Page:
The Circle of Ancient Iranian Studies
LONDON, (CAIS) -- Further historical evidence of the existence of urban life during the Iron Age (1500-550 BCE) in north of Iran-proper has been found during archaeological excavations in the 5000-year-old historic site of Gohar Tepe. With discovery of a 200-squre-meter area containing the remains of a number of kilns in Gohar Tepe, archaeologists have concluded that they have succeeded in discovery of a main industrial centre for clay production in the area, which brings to light the booming of urbanization in the area during the Iron Age.
on the importance of this historic area, Ali Mahforouzi, archaeologist and head
of excavation team in Gohar Tepe, said: “With discovery of urbanization clues
belonging to the Iron Age, archaeologists
have succeeded in finding answers to many questions which had been left open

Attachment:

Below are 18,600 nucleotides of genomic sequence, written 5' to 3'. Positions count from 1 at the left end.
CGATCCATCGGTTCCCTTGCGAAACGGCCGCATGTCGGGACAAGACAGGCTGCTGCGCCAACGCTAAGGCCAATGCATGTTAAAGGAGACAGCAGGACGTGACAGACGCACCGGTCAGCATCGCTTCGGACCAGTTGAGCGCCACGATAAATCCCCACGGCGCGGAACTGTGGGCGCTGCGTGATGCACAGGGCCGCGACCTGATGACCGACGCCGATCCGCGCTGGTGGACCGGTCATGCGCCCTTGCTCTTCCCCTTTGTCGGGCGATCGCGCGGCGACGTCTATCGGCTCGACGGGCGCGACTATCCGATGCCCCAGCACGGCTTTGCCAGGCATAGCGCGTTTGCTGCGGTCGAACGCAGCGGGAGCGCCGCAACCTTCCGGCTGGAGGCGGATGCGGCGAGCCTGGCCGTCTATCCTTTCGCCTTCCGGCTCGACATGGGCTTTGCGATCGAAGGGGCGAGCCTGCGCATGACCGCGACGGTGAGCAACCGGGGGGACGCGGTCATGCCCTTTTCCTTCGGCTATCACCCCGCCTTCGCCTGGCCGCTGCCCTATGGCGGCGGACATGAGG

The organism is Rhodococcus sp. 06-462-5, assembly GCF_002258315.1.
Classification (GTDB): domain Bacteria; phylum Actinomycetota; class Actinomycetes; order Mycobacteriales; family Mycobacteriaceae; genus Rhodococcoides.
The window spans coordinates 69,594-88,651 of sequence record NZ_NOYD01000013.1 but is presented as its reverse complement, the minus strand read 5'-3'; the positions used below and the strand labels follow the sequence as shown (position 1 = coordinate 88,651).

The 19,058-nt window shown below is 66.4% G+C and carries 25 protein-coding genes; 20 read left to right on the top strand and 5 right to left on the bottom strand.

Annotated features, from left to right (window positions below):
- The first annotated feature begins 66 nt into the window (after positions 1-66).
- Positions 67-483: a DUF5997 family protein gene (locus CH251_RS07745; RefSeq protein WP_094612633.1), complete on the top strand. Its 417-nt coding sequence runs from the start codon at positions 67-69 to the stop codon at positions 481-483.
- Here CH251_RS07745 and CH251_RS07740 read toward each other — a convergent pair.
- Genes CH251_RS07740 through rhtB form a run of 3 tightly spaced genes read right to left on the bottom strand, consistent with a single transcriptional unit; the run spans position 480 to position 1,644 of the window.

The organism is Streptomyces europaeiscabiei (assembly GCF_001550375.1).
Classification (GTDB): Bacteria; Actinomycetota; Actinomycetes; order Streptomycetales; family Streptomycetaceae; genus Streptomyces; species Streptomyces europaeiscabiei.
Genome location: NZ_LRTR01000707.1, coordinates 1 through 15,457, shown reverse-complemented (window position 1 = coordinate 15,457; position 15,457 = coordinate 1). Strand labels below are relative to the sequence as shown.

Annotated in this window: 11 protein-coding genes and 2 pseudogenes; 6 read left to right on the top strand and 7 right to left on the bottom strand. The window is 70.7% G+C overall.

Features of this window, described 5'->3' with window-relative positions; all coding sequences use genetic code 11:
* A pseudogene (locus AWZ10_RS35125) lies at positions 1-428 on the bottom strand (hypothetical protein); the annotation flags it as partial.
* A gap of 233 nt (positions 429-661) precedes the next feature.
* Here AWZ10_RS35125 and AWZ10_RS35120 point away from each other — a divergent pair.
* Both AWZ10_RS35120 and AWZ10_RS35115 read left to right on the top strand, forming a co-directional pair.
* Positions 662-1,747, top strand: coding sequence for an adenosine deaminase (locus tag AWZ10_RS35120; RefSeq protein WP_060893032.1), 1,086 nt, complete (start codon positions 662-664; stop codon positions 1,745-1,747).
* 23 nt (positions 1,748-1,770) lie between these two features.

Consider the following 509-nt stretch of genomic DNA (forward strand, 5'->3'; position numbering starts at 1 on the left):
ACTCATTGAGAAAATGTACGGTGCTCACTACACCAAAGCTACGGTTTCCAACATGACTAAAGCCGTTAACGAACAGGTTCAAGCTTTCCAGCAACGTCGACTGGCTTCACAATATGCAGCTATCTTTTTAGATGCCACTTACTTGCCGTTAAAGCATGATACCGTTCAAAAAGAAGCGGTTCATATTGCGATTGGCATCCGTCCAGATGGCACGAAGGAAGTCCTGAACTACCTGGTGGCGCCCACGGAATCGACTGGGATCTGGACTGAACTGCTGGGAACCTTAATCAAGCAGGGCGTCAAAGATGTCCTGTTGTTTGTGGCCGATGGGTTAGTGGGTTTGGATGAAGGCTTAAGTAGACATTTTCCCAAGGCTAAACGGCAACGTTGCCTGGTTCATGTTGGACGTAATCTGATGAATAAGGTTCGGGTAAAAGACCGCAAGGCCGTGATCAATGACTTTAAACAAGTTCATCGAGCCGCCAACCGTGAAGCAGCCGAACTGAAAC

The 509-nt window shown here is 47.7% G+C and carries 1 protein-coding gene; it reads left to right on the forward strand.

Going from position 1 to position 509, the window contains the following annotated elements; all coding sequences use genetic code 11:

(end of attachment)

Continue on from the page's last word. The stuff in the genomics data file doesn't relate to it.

to Mahforouzi, during the final days of excavations in Gohar Tepe,
archaeologists have discovered a 200-meter area containing large amount of clay
remains and some kilns, which had never been seen before in any historical site
of Mazandaran province. “Discovery of the remains of some residential
settlements, most probably belonging to the pottery makers, in the area together
with the kilns reveals the existence of urban life in the area some 5000 years
ago,” added Mahforouzi.
evidence shows that urbanization started in Gohar Tepe from the third millennium
BCE with the migration of different ethnicities to the area. Unlike many other
historic sites of Iran, urbanization in northern Iran does not begin with the
Bronze Age; rather the urban life flourished in this area during the Iron Age.
until now, the remains of four kilns have been discovered in this 200-meter
area. However, archaeologists believe that further excavations in this region
would result in unearthing more kilns.
The historic site of Gohar Tepe is located in the eastern parts of Mazandaran province, north of Iran. Evidence shows that from 7000 years ago to the first millenniums BCE, large number of people lived in the region, enjoying an urban life since the third millennium BCE. Discovery of architectural structures as well as large numbers of graves with different burial methods observed in this region all point to the existence of continual life in this historic site during different periods of history.
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